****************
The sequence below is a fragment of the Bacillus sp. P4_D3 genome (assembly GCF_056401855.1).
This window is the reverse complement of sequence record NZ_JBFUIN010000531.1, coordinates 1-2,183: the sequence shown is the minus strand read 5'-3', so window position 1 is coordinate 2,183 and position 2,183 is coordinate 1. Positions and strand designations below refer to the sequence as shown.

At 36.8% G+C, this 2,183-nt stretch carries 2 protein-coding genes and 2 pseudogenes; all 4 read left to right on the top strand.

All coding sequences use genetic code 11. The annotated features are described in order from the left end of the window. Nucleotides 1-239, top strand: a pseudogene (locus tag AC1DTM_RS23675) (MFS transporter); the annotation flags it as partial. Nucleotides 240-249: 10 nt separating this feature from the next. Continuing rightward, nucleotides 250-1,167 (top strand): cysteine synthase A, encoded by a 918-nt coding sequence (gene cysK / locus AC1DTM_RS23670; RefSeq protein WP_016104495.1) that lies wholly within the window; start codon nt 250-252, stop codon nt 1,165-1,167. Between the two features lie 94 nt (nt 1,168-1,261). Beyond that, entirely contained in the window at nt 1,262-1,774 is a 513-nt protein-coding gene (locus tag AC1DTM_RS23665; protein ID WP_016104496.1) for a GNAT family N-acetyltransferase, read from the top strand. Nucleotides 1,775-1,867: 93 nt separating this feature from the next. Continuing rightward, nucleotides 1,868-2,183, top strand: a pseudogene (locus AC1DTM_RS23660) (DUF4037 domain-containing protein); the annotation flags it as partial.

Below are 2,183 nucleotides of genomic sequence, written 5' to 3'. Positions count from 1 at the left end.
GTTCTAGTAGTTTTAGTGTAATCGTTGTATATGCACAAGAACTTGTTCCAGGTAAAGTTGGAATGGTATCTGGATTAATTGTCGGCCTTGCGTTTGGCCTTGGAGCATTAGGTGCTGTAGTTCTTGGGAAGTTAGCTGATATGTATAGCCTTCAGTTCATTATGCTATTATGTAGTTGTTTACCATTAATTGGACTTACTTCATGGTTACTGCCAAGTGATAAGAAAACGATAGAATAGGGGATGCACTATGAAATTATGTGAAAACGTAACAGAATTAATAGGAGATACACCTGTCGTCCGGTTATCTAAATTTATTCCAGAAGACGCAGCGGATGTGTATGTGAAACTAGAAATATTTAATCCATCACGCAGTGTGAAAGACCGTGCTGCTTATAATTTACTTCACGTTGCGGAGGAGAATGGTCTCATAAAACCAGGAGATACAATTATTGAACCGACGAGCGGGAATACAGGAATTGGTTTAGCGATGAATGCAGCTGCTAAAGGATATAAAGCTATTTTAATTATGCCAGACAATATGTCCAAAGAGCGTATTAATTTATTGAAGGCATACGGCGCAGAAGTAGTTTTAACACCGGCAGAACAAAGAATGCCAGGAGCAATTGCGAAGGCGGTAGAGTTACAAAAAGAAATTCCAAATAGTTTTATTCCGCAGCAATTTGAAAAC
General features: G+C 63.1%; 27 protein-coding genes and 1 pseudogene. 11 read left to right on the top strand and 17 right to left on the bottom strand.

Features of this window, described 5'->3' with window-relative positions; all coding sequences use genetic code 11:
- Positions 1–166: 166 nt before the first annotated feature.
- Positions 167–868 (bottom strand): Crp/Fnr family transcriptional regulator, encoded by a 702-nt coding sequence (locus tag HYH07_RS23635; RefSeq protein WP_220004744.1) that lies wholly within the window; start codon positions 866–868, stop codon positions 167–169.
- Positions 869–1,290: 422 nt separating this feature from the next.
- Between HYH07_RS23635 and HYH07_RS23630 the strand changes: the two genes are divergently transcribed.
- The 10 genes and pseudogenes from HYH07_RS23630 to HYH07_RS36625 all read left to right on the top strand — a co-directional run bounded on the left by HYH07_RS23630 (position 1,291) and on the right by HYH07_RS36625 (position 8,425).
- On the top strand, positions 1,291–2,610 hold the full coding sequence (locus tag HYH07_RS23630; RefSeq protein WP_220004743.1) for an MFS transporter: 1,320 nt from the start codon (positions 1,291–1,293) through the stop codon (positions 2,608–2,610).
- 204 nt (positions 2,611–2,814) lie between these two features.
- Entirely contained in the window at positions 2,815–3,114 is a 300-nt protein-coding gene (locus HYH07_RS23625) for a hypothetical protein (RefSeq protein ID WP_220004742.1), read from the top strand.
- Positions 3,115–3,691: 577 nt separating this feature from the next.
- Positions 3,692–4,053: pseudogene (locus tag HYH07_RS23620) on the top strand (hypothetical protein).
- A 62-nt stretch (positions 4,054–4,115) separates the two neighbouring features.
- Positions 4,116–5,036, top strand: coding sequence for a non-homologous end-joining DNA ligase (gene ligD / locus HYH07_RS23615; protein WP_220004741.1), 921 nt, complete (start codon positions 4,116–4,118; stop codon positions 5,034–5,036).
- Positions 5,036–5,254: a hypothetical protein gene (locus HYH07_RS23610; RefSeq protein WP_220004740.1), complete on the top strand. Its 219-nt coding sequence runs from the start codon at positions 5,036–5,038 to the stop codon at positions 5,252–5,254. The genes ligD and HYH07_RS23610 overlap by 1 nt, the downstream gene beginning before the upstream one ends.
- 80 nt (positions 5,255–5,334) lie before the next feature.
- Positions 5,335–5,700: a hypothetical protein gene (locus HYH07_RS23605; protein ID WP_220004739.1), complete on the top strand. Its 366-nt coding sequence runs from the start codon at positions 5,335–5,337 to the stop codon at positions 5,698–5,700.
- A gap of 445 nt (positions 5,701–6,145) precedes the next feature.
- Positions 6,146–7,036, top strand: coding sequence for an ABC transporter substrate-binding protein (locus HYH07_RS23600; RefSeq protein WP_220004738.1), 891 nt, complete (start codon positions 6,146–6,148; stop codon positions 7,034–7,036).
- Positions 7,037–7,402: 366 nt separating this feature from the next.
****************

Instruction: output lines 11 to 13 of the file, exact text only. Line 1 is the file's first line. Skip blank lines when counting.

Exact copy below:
- Positions 869–1,290: 422 nt separating this feature from the next.
- Between HYH07_RS23635 and HYH07_RS23630 the strand changes: the two genes are divergently transcribed.
- The 10 genes and pseudogenes from HYH07_RS23630 to HYH07_RS36625 all read left to right on the top strand — a co-directional run bounded on the left by HYH07_RS23630 (position 1,291) and on the right by HYH07_RS36625 (position 8,425).